A 30 day gap of continued liberty arrive as an early Christmas present for Oregonians today. Unfortunately, District Court Judge Immergut denied the restraining order requested by 2A activists in a lawsuit attempting to stop the implementation of Oregon Measure 114 in court on Tuesday. Immergut however did grant the state time to put together the permitting scheme previously due to go into effect on Thursday, December 8, mere days after the OR Attorney General implied in a tweet that delaying the implementation of the law would cost lives.
Whether granted a 30 day reprieve, or 300, the evidence that the law was poorly written and entirely unplanned for is inescapable. One has to wonder if the defendants changed their tune on the implementation date because they recognized the untenable position it placed them in, or because they realized that letting it go forward would create a constitutional crisis that would call into question the entire law on its face.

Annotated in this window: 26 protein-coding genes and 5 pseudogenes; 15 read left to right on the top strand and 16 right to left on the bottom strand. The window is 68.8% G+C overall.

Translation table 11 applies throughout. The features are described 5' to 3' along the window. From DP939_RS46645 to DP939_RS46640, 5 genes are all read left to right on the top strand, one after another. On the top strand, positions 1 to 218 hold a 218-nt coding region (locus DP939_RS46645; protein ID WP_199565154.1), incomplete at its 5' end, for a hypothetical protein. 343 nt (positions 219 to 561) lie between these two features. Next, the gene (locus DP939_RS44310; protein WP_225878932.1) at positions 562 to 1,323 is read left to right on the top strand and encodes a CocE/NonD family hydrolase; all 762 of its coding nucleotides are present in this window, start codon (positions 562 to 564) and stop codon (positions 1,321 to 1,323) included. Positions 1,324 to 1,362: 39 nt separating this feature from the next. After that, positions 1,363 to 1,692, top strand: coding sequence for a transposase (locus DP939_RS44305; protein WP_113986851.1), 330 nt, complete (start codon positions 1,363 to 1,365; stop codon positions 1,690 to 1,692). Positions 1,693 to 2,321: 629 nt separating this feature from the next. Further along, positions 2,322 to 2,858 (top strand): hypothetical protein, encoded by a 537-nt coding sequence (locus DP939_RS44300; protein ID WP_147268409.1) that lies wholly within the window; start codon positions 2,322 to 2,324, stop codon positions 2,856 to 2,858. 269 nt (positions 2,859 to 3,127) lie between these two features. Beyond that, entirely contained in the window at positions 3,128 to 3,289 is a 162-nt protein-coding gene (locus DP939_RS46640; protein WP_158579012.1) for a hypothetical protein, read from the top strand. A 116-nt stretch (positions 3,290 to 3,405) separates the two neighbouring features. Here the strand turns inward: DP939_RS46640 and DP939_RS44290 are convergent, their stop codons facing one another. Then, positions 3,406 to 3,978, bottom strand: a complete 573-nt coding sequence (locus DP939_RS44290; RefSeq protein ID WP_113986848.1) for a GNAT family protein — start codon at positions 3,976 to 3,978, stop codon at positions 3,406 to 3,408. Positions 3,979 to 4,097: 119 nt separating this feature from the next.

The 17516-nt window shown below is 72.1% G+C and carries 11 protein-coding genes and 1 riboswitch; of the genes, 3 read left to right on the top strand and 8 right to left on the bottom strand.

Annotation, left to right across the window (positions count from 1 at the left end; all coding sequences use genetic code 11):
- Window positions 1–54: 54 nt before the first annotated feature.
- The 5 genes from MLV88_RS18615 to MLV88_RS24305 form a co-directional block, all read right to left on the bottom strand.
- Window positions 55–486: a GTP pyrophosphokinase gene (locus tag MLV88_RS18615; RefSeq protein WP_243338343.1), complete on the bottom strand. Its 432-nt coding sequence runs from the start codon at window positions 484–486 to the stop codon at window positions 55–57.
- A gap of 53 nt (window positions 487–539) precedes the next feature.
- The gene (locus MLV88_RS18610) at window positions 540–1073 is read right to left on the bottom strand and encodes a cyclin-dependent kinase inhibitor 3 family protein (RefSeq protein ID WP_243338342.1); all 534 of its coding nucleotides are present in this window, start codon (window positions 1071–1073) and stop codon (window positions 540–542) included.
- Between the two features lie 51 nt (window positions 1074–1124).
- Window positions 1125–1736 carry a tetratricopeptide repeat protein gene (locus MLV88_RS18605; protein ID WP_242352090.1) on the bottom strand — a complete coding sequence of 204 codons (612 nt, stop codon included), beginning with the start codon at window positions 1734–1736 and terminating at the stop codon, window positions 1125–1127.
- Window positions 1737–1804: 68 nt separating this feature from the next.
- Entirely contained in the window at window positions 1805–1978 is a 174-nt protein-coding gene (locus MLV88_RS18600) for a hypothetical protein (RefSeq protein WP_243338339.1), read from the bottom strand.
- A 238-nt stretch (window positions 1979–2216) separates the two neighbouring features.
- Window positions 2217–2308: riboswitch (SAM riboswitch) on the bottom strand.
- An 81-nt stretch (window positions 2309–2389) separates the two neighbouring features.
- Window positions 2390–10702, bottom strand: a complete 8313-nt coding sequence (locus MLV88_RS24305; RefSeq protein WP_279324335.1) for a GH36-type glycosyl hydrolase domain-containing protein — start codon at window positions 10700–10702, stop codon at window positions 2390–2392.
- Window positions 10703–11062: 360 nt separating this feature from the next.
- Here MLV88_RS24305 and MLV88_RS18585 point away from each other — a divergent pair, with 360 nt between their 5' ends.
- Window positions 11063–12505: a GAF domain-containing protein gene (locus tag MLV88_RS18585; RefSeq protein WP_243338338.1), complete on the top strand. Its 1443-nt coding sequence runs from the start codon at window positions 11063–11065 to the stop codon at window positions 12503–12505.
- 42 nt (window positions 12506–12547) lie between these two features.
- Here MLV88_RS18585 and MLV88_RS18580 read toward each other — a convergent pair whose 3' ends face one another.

The massive glut of purchases that hit the OR NICS system in November, which continues to grow in size, should make clear the harm this law as written had the potential to cause, but apparently Her Honor disagrees. As yet, while the permitting portion of the law has another 30 days until implementation, the magazine capacity ban seems to be going forward, and unless something dramatic happens before the 8th, will become law. The case will continue, and the many 2A groups fighting for your rights in court will continue to do so, but for now a glimmer, however faint, of hope has arrived for Oregonians.
Hopefully Benitez will put an end to California’s mag ban soon, which would put yet another nail into the coffin of 114 that OFF, GOA, FPC, and others are currently constructing. While relief from an arbitrary limit on magazine capacity would be a welcome thing, the real meat of this case is the permit to purchase, and we’re hoping to see more action on this front soon now that our foot, however barely, is in the door.